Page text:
Antonio Aponte-Feliciano MD
|Institution||University of Massachusetts Medical School|
|Department||Anesthesiology and Perioperative Medicine|
|Address||University of Massachusetts Medical School|
55 Lake Avenue North
Worcester MA 01655
|Institution||UMMS - School of Medicine|
M.D., University of Puerto Rico, 2003
University of Massachusetts, Residency in Anesthesiology, 2005-2008
University of Florida, Fellowship in Critical Care Medicine, 2008-2009
Everything started when I was a second-year medical student. Up to that time life was beautiful and I thought we could cure every disease. My dad got sick at home, and I encouraged him to go to the hospital. On arrival in the ED he was looking cyanotic. Someone in green scrubs jumped in the bed, asked for the airway equipment, and intubated him. His blood gas had the highest PCO2 I have ever seen: 102 mm Hg. I asked who the person in the green scrubs was. “He is one of the anesthesiologists,” a nurse answered. After thirty days in the ICU, cor pulmonale, acute renal failure, respiratory failure secondary to his COPD exacerbation, and a tracheostomy, he survived.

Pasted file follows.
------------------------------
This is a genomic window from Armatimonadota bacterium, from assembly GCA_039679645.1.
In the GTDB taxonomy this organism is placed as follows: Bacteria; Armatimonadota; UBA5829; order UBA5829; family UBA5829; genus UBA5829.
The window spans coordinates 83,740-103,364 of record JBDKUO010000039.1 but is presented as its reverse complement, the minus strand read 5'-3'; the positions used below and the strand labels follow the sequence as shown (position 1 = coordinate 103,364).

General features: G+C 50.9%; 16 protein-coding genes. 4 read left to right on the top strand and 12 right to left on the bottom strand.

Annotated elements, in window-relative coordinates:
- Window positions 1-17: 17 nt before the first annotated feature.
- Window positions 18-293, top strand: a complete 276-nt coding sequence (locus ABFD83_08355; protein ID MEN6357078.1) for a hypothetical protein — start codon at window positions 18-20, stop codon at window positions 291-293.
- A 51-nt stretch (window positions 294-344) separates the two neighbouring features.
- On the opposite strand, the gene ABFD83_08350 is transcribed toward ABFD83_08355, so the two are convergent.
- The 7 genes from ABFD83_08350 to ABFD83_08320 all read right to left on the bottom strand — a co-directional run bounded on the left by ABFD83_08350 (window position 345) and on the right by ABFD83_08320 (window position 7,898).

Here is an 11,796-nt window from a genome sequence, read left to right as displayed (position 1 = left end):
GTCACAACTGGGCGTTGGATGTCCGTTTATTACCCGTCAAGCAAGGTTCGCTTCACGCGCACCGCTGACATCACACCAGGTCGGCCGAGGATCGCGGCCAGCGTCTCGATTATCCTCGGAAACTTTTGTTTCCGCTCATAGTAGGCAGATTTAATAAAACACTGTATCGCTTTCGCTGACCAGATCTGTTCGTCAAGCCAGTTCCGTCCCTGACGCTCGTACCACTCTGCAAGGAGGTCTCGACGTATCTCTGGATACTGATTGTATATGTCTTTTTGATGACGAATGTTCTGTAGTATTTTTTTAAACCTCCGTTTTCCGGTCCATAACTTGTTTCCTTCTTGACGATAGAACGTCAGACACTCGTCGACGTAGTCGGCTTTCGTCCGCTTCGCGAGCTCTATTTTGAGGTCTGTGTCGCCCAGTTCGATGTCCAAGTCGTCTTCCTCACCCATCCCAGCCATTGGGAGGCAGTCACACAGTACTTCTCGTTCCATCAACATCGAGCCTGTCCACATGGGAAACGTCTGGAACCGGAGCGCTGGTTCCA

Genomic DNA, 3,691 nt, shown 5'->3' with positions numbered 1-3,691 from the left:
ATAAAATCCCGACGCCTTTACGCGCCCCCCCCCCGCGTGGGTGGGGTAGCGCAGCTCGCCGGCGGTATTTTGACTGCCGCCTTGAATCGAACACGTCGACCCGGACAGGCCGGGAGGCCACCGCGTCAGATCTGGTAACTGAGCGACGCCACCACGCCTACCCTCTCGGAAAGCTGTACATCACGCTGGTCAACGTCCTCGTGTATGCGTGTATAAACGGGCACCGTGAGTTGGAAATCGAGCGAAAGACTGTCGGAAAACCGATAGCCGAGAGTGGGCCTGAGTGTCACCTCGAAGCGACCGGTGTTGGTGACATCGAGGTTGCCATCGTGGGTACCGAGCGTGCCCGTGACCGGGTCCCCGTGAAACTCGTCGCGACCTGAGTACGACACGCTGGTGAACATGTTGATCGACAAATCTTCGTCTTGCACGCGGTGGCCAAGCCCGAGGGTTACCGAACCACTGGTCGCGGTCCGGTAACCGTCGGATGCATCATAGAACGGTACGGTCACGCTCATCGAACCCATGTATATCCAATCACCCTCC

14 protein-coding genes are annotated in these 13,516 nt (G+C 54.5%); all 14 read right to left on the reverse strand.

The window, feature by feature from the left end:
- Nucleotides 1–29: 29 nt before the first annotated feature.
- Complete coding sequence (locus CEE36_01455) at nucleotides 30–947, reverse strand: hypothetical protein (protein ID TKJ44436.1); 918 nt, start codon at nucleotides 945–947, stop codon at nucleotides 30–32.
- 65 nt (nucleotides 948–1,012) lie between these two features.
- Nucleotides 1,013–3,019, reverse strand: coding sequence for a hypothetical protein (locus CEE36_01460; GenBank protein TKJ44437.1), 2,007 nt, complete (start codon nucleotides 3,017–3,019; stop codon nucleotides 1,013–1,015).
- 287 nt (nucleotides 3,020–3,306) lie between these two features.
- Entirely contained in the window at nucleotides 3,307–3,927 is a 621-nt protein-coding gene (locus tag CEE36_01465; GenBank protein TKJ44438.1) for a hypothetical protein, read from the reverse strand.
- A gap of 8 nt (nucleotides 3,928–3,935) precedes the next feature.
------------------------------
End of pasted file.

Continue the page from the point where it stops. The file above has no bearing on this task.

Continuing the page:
I met the former chair of the Department of Anesthesiology at the University of Puerto Rico, who was my Practice-Based Learning instructor, and he invited me to shadow him while on call. It was a hands-on experience, I started to enjoy the field, and of course my father’s savior was a member of the specialty. My interest kept increasing as I learned more and more procedures.
When I was a third-year medical student on my official anesthesia rotation, one day at the end of a long day I found eight voicemail messages waiting for me. My father’s tracheostomy was clogged they were not able to ventilate him and he expired. At that point I decided to be an airway management expert and to make sure that nothing like this ever happened to a patient under my care.
I later learned that as an anesthesiologist I could specialize in critical care medicine. I could help people return to their previous lives after disease or trauma had changed them. Every day when I come to work, I remember what my father went through. My goal is to give every patient the best opportunity for recovery and survival. My goal is to teach the residents and fellows to do the same.
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